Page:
Saying it was time to "turn the page" on city schools' tumultuous recent past, a new-look School Reform Commission on Wednesday said it would forge "a new relationship" with the public.
"We commit as a commission to working in a transparent and efficient manner," interim chairman Wendell Pritchett said. "We have to get the public's respect and trust in this process."
Gov. Corbett on Wednesday named Pritchett, a mayoral appointee attending his first meeting, interim chair and said that gubernatorial nominee Pedro Ramos would take that job if he is confirmed by the state Senate.
Ramos, who did not attend the meeting, acknowledged the task ahead.
"We all understand that there's an enormous amount of work that's required to stabilize the district, establish trust, assure the best leadership talent, and ultimately assure that students and future students are safe and graduate academically ready for the world that awaits them," Ramos said in an interview.
Pritchett, chancellor of Rutgers-Camden, has two children in city public schools. Though Wednesday was the first time he set foot in the district's headquarters on North Broad Street, he said he "grew up" at the old district building; both his parents were Philadelphia public school educators.
Pritchett said he would focus on fulfilling the SRC's "fiduciary responsibility" and on supervising the superintendent.
The five-seat SRC currently has only three members - Pritchett, Denise McGregor Armbrister, and Joseph Dworetzky. Ramos, if confirmed, will take the fourth seat; the fifth would be another mayoral appointee. Former Chairman Robert L. Archie Jr. and Commissioner Johnny Irizarry resigned in September.
Acting Superintendent Leroy Nunery acknowledged at the meeting that the last few months - marked by budget cuts, secret political deals, and ugly public battles over leadership - had been "hard, personally and professionally. Not just for me, but for a lot of folks who are sitting here."
Nunery called for healing.
"I'm also turning the page," he said. "I think we're at a completely different point. We're going to keep moving. We're going to make a lot of progress."
Sitting in the first row of the audience were two new "executive advisers" named by the city and state this week to work directly with Nunery and the SRC until a permanent superintendent is named to replace Arlene C. Ackerman, who left days before the start of the school year.
Lori Shorr and Edward Williams said they were optimistic about their new roles.
"It is the first time that you will see the school district, the state, and the city all coming together to create a vision and a plan for Philadelphia students," Williams said.
In contrast to the highly charged meetings that marked the end of Ackerman's tenure, Wednesday's meeting took on a different, calmer tone. Each commissioner also made a statement at the beginning of the meeting.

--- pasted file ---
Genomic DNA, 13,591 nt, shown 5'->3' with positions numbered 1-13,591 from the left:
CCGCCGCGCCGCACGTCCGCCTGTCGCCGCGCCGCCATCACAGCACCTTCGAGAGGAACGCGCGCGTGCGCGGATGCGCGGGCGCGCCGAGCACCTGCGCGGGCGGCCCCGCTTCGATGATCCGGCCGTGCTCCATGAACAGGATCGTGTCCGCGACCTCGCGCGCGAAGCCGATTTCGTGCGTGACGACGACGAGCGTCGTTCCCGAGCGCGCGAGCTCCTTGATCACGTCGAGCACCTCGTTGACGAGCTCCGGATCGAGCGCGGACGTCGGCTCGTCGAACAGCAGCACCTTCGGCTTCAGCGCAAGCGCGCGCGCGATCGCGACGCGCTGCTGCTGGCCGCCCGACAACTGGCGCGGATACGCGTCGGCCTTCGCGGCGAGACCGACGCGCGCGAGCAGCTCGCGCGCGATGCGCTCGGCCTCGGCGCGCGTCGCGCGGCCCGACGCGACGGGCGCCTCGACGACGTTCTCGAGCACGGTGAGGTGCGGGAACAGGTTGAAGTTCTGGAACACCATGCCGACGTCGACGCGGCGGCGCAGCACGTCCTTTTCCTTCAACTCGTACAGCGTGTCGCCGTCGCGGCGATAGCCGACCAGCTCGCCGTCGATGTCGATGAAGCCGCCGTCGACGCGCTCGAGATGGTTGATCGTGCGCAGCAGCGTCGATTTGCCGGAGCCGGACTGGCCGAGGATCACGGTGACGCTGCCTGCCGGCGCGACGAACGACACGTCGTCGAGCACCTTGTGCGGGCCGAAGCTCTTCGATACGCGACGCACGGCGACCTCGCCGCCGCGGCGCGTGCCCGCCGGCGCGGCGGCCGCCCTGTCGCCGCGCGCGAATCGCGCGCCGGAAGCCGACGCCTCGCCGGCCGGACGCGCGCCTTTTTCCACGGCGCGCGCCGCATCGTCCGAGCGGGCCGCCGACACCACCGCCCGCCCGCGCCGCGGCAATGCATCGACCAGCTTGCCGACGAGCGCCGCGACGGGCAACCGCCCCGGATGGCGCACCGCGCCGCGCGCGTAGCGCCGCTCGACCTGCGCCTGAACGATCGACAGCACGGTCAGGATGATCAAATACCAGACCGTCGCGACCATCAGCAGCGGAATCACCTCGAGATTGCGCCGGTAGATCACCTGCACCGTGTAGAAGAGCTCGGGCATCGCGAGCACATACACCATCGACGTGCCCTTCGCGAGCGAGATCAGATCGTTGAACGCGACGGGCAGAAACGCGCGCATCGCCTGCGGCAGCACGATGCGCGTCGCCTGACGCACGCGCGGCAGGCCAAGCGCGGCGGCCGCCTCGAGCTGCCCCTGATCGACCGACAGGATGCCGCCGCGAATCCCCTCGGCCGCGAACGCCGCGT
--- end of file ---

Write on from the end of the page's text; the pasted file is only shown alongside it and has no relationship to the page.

Dworetzky said he was excited by the new working group of business experts convened by Mayor Nutter and Pennsylvania's education secretary to advise the SRC on matters of operations and administration.
He said he believed the district faced sobering challenges, including implementing brutal budget cuts and laying out a plan to close and consolidate schools. He said there would also be more focus on charter schools.
Armbrister said the district would need to work on issues of climate and safety.
"That is something that continues to trouble me, and I think we need to continue to be focused on it," she said.
Parent Christine Carlson asked the SRC and Nunery what they had learned from the last few months.
"We owe you not only the truth, but we have to make sure that what we do for you is deliver on the promises we make," Nunery said.
Pritchett echoed his call for transparency. Later, in an interview, he said he would also answer media questions. Archie did not.
Still, it's clear that the district, the SRC, and its funders have much damage to repair.
District teacher Hope Moffett - who became a folk hero last school year when she landed in the disciplinary "rubber room" after speaking out against the district's decision to turn Audenried High into a charter - said she was still wary.
"Despite the shake-up of the School Reform Commission's membership, the SRC, Philadelphia politicians, and the School District still have an integrity issue," said Moffett, now teaching at FitzSimons High.
"I constantly hear the refrain that it is time to look forward, but the future we are supposedly moving toward looks suspiciously like our tainted past, the past that our officials refuse to acknowledge and learn from," she said.
Later, district mechanic John Krol urged the SRC to work to keep the 1,200 blue-collar workers who recently received layoff notices. The notices were sent after workers voted down concessions.
Krol - who has worked for the district for 19 years, and who said he loves his job - said he was called by a district employee before the meeting and warned not to make any derogatory comments in his testimony.
"I was told, 'If you're an employee of the School District, I advise you not to speak,' " Krol said.
He said he had a right to speak out and not be intimidated.
In an interview after the meeting, Nunery agreed and said he would check on the situation.
"That concerns me," Nunery said. "He should be heard."